SOME BASIC SOURCES FOR ONE-NAMERS
Family history and one-name studies
A one-name study can broadly be defined as the collection of data relating to given surname
with the aim of determining:
- The origins of the name
- How it has spread from these origins
- How variants in spelling may have arisen
- The current worldwide geographical distribution
This can also lead to discovering more about individual family trees; indeed for many one-namers studying more unusual surnames the goal is to
trace these trees back to one or more common ancestors. A further aim is the placing of these families in their historical context, discovering if
there are any famous (or infamous) occurences of the name.
There are over 17,000 Hammonds in the 1881 census alone, which puts it firmly in the 'large' category. A paradox arises here, as although identifying
individual lines is important, it is possible to draw certain conclusions based on more general data, such as the 1881 census already mentioned,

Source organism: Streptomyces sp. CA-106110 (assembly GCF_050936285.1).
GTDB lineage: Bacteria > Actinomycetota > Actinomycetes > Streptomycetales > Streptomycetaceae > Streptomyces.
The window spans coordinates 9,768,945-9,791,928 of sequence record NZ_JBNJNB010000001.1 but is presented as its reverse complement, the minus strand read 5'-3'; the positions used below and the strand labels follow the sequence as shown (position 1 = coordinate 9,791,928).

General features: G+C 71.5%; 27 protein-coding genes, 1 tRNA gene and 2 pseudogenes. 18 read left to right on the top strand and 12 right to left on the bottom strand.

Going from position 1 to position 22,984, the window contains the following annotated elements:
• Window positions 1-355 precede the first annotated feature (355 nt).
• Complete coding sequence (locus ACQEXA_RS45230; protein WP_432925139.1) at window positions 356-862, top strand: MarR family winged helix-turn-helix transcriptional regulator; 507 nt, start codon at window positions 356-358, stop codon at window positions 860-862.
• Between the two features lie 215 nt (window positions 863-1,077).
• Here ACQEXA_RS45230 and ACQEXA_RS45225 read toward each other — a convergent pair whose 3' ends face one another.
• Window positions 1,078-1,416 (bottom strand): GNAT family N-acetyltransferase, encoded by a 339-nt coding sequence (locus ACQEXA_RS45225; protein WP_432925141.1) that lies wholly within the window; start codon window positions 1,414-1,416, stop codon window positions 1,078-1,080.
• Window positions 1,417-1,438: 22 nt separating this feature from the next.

without the immediate need to painstakingly cross-check and verifiy sources for individuals.
The general approach
My own approach to this is to carry out the analysis in the background, using the origins and distribution pages, whilst compiling tentative family trees
as a way of involving and providing some value to visitors. As I add to the family trees, initially by trawling through the census returns, I am hoping that
people will contact me with corrections and additions based on their own more detailed and informed research - it is also an alternative way to let others
know you are connected to a certain family (for an example see , my own great-grandfather).
It is worth mentioning that where no source is stated, the source can be assumed to be the census returns, which are readily verifiable.
I will attempt to reference other sources where appropriate.